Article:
So now that we have beautiful and even toned skin let’s talk about how to maintain these results at home. This simply requires being diligent with your skincare routine as well as protecting your skin from environmental assaults like UV exposure.

Some of my favorite ingredients for homecare use are:

- L-Ascorbic Acid. This is a gold standard ingredient for lightening pigmentation, but it needs to be formulated in a very sophisticated way to make sure it truly works on the skin. I formulated MDAiRE™'s Vitamin CFK Brightening Complex to provide superior protection from environmental pollutants along with brightening the skin tone, erasing fine lines, and maintaining the firmness of your skin.
- Other ingredients that work well on melasma are kojic acid, ferulic acid, tranexamic acid, retinol, glycolic acid, lactic acid, niacinamide, phytic acid, and bakuchiol. Combining these ingredients can be just as effective as using hydroquinone!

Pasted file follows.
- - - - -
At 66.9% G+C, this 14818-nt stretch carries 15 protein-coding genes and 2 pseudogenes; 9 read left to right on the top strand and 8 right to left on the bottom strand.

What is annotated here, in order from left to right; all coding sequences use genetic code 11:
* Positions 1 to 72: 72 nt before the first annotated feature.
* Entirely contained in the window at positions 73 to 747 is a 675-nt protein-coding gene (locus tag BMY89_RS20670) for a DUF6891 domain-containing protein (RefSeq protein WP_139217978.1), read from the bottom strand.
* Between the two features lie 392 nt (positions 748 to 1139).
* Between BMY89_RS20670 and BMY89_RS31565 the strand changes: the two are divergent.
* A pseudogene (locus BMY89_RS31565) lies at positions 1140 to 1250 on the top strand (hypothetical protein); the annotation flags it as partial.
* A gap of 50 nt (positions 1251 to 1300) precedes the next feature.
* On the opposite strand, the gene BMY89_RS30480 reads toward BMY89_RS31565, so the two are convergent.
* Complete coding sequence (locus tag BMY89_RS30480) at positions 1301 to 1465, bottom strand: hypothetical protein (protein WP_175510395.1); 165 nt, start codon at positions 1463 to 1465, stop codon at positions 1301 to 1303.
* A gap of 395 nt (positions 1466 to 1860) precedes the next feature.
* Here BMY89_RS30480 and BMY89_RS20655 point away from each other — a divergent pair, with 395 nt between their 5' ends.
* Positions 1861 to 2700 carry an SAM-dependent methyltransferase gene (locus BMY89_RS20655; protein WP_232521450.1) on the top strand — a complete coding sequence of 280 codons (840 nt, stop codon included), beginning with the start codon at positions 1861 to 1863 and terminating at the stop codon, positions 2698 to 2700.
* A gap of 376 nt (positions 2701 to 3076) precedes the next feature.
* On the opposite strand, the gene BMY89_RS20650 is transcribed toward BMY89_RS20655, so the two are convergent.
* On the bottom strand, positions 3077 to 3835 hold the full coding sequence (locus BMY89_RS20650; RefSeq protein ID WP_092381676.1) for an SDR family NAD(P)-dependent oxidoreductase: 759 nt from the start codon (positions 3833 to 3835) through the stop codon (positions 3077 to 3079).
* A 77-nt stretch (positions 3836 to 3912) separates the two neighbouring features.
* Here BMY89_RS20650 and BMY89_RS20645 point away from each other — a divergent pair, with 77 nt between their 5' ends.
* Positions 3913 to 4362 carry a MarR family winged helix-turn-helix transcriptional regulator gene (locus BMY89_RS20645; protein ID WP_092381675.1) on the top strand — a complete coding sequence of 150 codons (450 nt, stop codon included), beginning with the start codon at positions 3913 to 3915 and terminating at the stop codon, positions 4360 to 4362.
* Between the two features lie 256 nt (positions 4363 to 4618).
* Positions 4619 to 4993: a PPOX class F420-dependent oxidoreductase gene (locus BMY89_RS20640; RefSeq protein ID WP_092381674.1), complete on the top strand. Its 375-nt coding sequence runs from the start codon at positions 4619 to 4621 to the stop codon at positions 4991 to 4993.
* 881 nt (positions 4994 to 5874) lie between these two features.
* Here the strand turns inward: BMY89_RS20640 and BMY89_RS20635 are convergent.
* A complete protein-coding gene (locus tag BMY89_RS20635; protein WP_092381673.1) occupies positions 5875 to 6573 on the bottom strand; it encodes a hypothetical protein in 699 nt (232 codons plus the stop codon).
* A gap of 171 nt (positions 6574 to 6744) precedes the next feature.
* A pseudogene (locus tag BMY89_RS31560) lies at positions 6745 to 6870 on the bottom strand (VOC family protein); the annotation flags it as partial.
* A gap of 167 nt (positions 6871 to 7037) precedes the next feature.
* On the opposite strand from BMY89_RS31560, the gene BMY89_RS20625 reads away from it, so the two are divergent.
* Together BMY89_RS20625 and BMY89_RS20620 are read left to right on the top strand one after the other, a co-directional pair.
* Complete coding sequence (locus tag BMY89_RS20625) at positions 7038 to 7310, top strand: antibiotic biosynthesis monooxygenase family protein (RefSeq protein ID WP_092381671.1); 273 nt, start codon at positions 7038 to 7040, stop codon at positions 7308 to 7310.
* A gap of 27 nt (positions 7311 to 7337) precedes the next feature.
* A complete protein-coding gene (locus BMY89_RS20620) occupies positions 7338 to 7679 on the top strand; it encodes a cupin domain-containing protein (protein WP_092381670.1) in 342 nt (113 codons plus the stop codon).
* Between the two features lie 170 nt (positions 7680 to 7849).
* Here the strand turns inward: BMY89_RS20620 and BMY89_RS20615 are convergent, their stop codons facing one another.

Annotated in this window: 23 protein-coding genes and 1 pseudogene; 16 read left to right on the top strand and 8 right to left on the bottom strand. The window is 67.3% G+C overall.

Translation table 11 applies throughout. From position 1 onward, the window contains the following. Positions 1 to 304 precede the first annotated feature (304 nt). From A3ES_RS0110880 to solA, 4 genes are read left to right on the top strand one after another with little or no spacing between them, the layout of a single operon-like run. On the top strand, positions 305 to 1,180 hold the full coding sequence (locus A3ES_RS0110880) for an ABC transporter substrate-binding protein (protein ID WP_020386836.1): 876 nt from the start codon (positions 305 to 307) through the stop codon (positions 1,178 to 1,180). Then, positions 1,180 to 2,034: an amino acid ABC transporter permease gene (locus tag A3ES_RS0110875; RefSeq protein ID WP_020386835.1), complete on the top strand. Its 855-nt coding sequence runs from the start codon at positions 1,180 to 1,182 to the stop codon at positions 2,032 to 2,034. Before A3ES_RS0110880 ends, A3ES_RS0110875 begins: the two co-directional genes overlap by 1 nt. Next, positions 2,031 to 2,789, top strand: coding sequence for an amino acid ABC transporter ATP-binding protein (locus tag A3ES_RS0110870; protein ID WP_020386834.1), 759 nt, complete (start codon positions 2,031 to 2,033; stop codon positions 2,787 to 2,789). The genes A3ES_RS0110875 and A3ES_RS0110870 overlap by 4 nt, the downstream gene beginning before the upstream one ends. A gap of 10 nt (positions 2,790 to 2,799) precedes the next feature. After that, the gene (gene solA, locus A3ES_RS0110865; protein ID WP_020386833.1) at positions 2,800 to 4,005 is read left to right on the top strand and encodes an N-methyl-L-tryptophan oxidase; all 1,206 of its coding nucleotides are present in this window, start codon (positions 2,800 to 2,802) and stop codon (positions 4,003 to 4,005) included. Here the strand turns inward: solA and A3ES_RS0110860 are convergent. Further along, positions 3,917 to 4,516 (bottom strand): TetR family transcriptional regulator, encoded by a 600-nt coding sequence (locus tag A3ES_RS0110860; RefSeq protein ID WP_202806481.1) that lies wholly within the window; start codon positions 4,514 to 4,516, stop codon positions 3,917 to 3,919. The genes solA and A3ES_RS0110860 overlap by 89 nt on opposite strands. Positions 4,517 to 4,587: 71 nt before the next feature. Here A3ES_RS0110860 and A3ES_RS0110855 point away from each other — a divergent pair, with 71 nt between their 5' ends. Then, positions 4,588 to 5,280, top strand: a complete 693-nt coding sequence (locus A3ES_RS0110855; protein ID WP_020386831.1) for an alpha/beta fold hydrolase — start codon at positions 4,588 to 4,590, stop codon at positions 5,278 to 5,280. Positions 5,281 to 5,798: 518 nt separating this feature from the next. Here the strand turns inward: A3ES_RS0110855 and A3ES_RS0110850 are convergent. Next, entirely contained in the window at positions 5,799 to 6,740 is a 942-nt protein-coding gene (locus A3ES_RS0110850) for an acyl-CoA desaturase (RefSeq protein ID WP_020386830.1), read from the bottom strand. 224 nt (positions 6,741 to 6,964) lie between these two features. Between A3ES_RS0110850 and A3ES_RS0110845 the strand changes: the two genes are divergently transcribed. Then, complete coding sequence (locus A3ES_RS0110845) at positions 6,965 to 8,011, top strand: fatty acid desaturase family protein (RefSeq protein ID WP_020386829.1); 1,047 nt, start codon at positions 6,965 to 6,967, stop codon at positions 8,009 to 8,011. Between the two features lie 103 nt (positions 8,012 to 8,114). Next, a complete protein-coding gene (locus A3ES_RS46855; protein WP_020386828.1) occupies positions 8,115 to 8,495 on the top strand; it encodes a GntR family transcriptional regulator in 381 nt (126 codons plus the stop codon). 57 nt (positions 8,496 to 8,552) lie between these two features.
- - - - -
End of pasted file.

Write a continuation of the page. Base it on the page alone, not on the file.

You didn’t think you’d get a blog post without the mention of sunscreen did you? SPF is a hugely important component for preventing the recurrence of melasma! Protecting your skin from UVA/UVB, infrared, blue, and fluorescent light is imperative as these all stimulate melanin production. Using a high quality SPF like Colorscience is important in maintaining your results.

Even if you’re not in the sun the lights we experience from devices and inside our homes and work can also stimulate that pigment. So make sure you’re protected from all angles, every day.

My last recommendation is to take my favorite sun care supplement called Heliocare! This is a plant based enzyme that helps your body process sun exposure from the inside out. It’s something I personally take and love.

So that was a lot, I know! But if you want to dig a little deeper and learn some more about the science of melasma (and my thoughts on the safety of hydroquinone!) check out my YouTube video all about melasma below.

1. “Melasma”, The Cleveland Clinic, 2017,